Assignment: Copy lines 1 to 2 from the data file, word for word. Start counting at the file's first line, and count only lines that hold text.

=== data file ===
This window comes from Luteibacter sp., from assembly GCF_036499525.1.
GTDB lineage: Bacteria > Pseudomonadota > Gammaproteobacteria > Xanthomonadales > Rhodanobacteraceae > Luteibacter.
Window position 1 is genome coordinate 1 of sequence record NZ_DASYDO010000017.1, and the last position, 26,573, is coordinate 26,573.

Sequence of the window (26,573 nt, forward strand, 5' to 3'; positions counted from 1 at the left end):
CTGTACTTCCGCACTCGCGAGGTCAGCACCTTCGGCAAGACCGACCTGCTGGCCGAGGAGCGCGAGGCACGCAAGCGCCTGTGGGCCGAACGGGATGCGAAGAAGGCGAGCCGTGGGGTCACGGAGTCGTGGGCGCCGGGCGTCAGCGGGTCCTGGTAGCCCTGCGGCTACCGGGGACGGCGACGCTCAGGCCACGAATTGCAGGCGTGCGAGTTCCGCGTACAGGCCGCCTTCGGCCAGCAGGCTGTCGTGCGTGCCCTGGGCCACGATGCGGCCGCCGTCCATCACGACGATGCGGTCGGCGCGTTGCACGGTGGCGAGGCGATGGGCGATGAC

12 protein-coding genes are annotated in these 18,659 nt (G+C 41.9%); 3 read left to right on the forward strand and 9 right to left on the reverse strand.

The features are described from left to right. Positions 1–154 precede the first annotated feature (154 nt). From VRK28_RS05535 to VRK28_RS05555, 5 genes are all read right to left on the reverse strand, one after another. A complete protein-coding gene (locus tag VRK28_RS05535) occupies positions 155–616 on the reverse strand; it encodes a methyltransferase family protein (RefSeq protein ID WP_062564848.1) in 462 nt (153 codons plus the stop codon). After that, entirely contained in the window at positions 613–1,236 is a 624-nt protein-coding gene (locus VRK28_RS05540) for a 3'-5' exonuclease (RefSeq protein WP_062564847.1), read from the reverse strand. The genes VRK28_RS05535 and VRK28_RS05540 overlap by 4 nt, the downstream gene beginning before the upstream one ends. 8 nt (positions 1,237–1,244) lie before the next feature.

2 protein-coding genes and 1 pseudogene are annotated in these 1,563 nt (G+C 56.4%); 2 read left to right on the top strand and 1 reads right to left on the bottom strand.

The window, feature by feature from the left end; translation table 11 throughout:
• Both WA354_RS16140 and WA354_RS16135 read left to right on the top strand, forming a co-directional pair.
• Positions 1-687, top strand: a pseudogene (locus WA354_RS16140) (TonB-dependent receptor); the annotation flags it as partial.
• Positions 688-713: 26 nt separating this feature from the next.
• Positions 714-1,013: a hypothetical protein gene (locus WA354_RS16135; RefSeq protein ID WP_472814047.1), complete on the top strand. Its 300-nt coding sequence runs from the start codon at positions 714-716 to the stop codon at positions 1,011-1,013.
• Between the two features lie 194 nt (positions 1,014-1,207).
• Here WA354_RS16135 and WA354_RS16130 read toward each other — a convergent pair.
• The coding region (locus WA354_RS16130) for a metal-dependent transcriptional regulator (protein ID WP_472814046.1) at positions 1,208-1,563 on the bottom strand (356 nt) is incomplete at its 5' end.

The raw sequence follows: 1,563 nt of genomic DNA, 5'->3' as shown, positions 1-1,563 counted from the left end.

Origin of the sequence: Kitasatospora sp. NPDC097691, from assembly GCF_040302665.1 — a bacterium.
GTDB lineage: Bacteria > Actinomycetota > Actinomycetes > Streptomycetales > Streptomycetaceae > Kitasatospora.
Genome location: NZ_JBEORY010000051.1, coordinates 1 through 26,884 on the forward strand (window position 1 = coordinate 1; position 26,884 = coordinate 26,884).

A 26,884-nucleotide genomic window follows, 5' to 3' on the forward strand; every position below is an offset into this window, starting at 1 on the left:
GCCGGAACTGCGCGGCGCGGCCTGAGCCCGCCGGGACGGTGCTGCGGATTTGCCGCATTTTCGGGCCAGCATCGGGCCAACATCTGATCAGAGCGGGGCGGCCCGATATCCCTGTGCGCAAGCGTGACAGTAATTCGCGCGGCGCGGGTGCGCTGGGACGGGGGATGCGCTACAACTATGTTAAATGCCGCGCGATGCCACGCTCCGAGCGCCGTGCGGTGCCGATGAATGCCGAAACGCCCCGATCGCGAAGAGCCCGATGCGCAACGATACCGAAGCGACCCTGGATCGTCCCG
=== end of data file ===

This window comes from Luteibacter sp., from assembly GCF_036499525.1.
GTDB lineage: Bacteria > Pseudomonadota > Gammaproteobacteria > Xanthomonadales > Rhodanobacteraceae > Luteibacter.